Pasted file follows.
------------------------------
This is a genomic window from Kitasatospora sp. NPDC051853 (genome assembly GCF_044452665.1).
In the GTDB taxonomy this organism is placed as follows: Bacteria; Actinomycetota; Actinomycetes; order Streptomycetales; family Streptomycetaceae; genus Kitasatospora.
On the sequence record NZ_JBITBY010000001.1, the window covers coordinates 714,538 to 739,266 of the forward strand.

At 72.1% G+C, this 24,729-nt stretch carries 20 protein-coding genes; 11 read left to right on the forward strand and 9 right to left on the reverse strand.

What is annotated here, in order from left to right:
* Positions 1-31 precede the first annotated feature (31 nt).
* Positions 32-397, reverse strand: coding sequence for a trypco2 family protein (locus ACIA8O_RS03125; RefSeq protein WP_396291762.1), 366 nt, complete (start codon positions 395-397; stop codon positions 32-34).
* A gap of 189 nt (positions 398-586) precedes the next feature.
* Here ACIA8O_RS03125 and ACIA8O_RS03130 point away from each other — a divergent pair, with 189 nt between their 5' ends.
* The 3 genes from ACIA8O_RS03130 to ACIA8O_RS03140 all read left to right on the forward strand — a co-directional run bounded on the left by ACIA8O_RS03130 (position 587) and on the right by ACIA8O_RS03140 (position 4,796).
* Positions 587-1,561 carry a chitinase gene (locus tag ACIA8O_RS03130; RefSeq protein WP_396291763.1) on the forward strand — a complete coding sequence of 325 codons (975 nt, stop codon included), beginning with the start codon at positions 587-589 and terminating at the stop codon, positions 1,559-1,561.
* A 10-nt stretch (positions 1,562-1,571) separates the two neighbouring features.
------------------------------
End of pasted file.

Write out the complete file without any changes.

This is a genomic window from Kitasatospora sp. NPDC051853 (genome assembly GCF_044452665.1).
In the GTDB taxonomy this organism is placed as follows: Bacteria; Actinomycetota; Actinomycetes; order Streptomycetales; family Streptomycetaceae; genus Kitasatospora.
On the sequence record NZ_JBITBY010000001.1, the window covers coordinates 714,538 to 739,266 of the forward strand.

At 72.1% G+C, this 24,729-nt stretch carries 20 protein-coding genes; 11 read left to right on the forward strand and 9 right to left on the reverse strand.

What is annotated here, in order from left to right:
* Positions 1-31 precede the first annotated feature (31 nt).
* Positions 32-397, reverse strand: coding sequence for a trypco2 family protein (locus ACIA8O_RS03125; RefSeq protein WP_396291762.1), 366 nt, complete (start codon positions 395-397; stop codon positions 32-34).
* A gap of 189 nt (positions 398-586) precedes the next feature.
* Here ACIA8O_RS03125 and ACIA8O_RS03130 point away from each other — a divergent pair, with 189 nt between their 5' ends.
* The 3 genes from ACIA8O_RS03130 to ACIA8O_RS03140 all read left to right on the forward strand — a co-directional run bounded on the left by ACIA8O_RS03130 (position 587) and on the right by ACIA8O_RS03140 (position 4,796).
* Positions 587-1,561 carry a chitinase gene (locus tag ACIA8O_RS03130; RefSeq protein WP_396291763.1) on the forward strand — a complete coding sequence of 325 codons (975 nt, stop codon included), beginning with the start codon at positions 587-589 and terminating at the stop codon, positions 1,559-1,561.
* A 10-nt stretch (positions 1,562-1,571) separates the two neighbouring features.